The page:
Madam Speaker, today's debate represents somewhat of a defining moment in this parliament because something unique has happened here.
I would like to go back to two months ago when the newly elected leader of the Canadian Alliance was at a press conference across the street. One journalist asked him what his number one priority would be when parliament returned. The leader of the Canadian Alliance said that the number one issue for him would be parliamentary reform.
The very first motion that the Canadian Alliance put on the floor of the House after the summer recess deals with a very important issue, the reduction of fuel prices. As members of parliament, all of us are seized with this issue and we are looking at it in its complexity.
Something unique happened on our side of the House. The backbench member of parliament for Pickering—Ajax—Uxbridge and many of his colleagues spent the last two years of their parliamentary lives going across the country listening to Canadians, to mom and pop gas station operators and the operators of oil companies. They studied the issue, what is the problem and how could we fix it. A report was produced. That report, as most members in the House would admit, is one of the finest pieces of work ever put out by a backbench team.
What happened in the House today is something I have never seen in 12 years. It was not a minister of the Government of Canada who led off with the government position today; it was the member of parliament for Pickering—Ajax—Uxbridge who said “This is our position”. Why I think this is somewhat of a defining moment is that the member for Pickering—Ajax—Uxbridge, who has strong views on the issue, and I think few would challenge his understanding of its complexity, put forward a constructive amendment to the Canadian Alliance motion.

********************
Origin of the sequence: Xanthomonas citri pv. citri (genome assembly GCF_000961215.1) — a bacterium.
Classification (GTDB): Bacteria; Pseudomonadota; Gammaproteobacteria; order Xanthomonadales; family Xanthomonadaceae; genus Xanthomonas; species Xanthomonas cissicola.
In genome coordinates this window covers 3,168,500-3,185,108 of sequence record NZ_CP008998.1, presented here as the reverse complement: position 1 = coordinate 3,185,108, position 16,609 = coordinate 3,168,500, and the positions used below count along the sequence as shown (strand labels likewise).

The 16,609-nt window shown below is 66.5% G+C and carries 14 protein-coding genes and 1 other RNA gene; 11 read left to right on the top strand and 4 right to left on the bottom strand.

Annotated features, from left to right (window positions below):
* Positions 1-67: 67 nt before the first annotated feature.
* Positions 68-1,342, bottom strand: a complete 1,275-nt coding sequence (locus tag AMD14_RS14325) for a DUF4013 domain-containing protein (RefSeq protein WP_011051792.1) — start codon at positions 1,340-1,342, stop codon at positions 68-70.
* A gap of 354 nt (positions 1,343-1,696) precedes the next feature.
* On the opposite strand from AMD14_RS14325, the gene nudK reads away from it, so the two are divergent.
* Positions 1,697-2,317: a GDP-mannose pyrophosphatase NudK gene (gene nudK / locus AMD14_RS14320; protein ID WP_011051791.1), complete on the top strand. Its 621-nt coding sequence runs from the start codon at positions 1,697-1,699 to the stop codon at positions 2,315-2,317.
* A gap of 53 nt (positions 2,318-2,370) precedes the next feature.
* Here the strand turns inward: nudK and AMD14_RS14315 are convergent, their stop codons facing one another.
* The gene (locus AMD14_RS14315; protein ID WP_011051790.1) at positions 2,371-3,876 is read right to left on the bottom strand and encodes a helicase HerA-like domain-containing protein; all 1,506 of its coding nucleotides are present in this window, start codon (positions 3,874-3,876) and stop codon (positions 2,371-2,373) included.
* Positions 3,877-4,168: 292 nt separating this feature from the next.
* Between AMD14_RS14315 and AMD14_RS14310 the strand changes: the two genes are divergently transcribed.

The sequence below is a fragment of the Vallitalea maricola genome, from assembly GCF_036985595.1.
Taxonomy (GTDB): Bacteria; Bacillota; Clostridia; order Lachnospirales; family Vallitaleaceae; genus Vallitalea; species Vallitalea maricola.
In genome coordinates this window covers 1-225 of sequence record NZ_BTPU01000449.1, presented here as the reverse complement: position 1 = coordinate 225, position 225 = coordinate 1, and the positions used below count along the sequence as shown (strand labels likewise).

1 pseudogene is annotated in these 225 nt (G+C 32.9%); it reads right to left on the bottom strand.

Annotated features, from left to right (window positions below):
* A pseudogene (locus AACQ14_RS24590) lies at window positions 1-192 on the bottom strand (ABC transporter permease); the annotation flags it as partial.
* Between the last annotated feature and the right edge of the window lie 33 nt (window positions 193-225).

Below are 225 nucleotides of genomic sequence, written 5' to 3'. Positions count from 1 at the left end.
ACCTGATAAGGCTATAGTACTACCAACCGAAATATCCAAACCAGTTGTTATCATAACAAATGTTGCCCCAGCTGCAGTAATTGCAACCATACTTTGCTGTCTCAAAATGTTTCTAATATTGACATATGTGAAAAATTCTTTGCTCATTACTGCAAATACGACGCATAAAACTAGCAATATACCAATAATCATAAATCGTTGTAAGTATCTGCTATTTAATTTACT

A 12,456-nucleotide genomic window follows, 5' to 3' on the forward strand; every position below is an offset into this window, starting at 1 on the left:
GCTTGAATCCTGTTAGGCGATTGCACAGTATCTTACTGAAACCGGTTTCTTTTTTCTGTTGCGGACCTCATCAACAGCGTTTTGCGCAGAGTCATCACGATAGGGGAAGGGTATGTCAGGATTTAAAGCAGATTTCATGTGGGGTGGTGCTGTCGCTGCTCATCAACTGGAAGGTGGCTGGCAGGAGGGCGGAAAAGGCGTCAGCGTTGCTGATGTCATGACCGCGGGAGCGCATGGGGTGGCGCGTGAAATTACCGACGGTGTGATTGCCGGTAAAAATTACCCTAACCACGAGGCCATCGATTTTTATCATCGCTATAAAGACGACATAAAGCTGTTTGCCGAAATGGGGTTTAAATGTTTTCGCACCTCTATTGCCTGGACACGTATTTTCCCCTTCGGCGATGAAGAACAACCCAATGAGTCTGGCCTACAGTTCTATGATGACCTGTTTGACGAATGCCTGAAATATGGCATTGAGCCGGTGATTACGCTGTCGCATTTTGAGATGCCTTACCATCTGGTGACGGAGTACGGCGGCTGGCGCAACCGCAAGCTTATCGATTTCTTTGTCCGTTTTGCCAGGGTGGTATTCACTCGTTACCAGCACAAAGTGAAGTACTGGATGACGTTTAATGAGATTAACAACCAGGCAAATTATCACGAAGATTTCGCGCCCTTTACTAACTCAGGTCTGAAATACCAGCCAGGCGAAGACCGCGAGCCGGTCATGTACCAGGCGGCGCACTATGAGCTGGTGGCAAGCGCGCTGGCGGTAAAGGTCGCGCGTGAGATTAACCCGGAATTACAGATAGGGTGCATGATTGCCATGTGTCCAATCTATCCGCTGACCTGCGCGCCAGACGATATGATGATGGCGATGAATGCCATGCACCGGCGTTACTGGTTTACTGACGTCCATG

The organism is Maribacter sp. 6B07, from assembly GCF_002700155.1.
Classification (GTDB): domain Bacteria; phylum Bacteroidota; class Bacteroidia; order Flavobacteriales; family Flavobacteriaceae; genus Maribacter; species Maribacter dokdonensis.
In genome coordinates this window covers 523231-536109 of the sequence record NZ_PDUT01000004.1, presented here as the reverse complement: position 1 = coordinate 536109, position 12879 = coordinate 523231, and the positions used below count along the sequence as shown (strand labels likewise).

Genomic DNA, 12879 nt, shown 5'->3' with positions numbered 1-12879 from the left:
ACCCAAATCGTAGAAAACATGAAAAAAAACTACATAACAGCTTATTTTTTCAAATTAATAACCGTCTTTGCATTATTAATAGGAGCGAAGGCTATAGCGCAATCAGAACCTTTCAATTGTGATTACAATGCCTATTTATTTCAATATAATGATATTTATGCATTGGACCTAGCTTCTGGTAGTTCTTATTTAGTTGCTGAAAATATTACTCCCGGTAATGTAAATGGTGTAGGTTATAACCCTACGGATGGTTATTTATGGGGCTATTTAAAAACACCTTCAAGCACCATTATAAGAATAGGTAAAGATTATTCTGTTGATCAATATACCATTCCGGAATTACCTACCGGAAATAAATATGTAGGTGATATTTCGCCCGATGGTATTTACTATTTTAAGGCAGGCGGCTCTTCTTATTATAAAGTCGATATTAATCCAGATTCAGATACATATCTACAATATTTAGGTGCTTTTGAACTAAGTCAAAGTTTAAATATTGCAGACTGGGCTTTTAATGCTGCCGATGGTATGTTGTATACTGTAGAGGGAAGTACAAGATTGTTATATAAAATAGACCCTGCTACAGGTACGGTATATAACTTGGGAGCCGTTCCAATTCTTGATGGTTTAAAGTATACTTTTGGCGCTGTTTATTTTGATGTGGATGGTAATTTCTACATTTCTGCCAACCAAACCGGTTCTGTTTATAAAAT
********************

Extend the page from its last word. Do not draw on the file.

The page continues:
This is what the member for Pickering—Ajax—Uxbridge tried to get accepted by the Canadian Alliance: “That given the record increases in the price of gasoline, home and diesel fuel severely hurting Canadian consumers, especially those with lower incomes, this House calls upon the government to assist Canadians in coping with the rising financial burden and this House strongly urges provincial and territorial governments to consider providing similar assistance”.
The Canadian Alliance rejected to allow that motion to come to the floor. It rejected to allow members of parliament from all parties to consider that. This is significant to me because I am as passionately committed as anyone in the House to making the roles of members of parliament more meaningful and I was hopeful when the new leader of the Canadian Alliance said that his number one priority was going to be parliamentary reform. Today we had an example where parliamentary reform could have been dealt with in a constructive way for all Canadians, especially lower income Canadians and the Canadian Alliance walked away from it.
Madam Speaker, I am splitting my time with my dear friend and colleague from Ottawa Centre so please warn me when I have a minute left.
I appeal to the members of the Canadian Alliance that when their leader states that his number one priority is parliamentary reform and a government backbench team, led by the member for Pickering—Ajax—Uxbridge, puts forward a constructive amendment on behalf of all Canadians, to take that as an opportunity to constructively work together on a complex issue that every single member of parliament believes must be dealt with.
The single most important point that my colleague from Pickering—Ajax—Uxbridge made today was that we should design a plan where the altered formula of incomes or revenue streams do not go into the treasuries of the oil companies but into the pockets of consumers, especially low income consumers.
That amendment was repeatedly put on the floor today. In fact, today during question period the Minister of Finance challenged the Canadian Alliance to work with the government and accept the member's amendment. He did not say that we would do it tomorrow or next week. The Minister of Finance said that we would vote today and that we would make it happen today.
Canadians listening to the debate today will judge fairly that over the last two years it was not a minister or a big department of government but a member of parliament with his colleagues who developed knowledge, listened and put a report forward. The government gave members of the Canadian Alliance an opportunity today to come on board and work together on behalf of all Canadians with lower incomes and they walked away from it.
The Canadian Alliance missed a great opportunity to follow through on their so-called commitment to parliamentary reform.